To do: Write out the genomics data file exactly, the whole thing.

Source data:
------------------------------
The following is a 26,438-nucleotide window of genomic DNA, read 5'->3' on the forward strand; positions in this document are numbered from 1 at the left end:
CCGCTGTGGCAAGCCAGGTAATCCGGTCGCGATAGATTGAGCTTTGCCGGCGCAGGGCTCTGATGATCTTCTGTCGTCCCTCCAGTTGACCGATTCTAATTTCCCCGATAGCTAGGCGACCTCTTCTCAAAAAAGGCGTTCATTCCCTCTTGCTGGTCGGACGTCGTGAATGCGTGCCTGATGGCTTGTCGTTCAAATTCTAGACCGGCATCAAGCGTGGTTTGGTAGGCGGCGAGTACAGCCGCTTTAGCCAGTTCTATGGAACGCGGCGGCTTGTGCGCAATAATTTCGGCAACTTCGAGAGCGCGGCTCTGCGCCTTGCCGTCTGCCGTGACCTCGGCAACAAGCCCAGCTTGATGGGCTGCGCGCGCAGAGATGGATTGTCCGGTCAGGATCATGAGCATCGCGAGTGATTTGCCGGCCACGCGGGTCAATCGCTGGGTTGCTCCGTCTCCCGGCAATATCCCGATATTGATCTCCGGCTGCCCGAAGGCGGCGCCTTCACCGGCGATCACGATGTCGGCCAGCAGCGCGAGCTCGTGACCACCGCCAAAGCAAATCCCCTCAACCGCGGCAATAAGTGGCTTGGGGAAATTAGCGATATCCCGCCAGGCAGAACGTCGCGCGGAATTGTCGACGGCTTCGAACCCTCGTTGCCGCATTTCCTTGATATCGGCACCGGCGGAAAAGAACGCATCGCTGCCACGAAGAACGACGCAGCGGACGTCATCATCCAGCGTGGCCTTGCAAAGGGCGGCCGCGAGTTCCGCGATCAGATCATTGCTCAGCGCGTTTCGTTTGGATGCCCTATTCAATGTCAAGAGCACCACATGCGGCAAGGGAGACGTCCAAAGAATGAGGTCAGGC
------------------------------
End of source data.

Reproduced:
The following is a 26,438-nucleotide window of genomic DNA, read 5'->3' on the forward strand; positions in this document are numbered from 1 at the left end:
CCGCTGTGGCAAGCCAGGTAATCCGGTCGCGATAGATTGAGCTTTGCCGGCGCAGGGCTCTGATGATCTTCTGTCGTCCCTCCAGTTGACCGATTCTAATTTCCCCGATAGCTAGGCGACCTCTTCTCAAAAAAGGCGTTCATTCCCTCTTGCTGGTCGGACGTCGTGAATGCGTGCCTGATGGCTTGTCGTTCAAATTCTAGACCGGCATCAAGCGTGGTTTGGTAGGCGGCGAGTACAGCCGCTTTAGCCAGTTCTATGGAACGCGGCGGCTTGTGCGCAATAATTTCGGCAACTTCGAGAGCGCGGCTCTGCGCCTTGCCGTCTGCCGTGACCTCGGCAACAAGCCCAGCTTGATGGGCTGCGCGCGCAGAGATGGATTGTCCGGTCAGGATCATGAGCATCGCGAGTGATTTGCCGGCCACGCGGGTCAATCGCTGGGTTGCTCCGTCTCCCGGCAATATCCCGATATTGATCTCCGGCTGCCCGAAGGCGGCGCCTTCACCGGCGATCACGATGTCGGCCAGCAGCGCGAGCTCGTGACCACCGCCAAAGCAAATCCCCTCAACCGCGGCAATAAGTGGCTTGGGGAAATTAGCGATATCCCGCCAGGCAGAACGTCGCGCGGAATTGTCGACGGCTTCGAACCCTCGTTGCCGCATTTCCTTGATATCGGCACCGGCGGAAAAGAACGCATCGCTGCCACGAAGAACGACGCAGCGGACGTCATCATCCAGCGTGGCCTTGCAAAGGGCGGCCGCGAGTTCCGCGATCAGATCATTGCTCAGCGCGTTTCGTTTGGATGCCCTATTCAATGTCAAGAGCACCACATGCGGCAAGGGAGACGTCCAAAGAATGAGGTCAGGC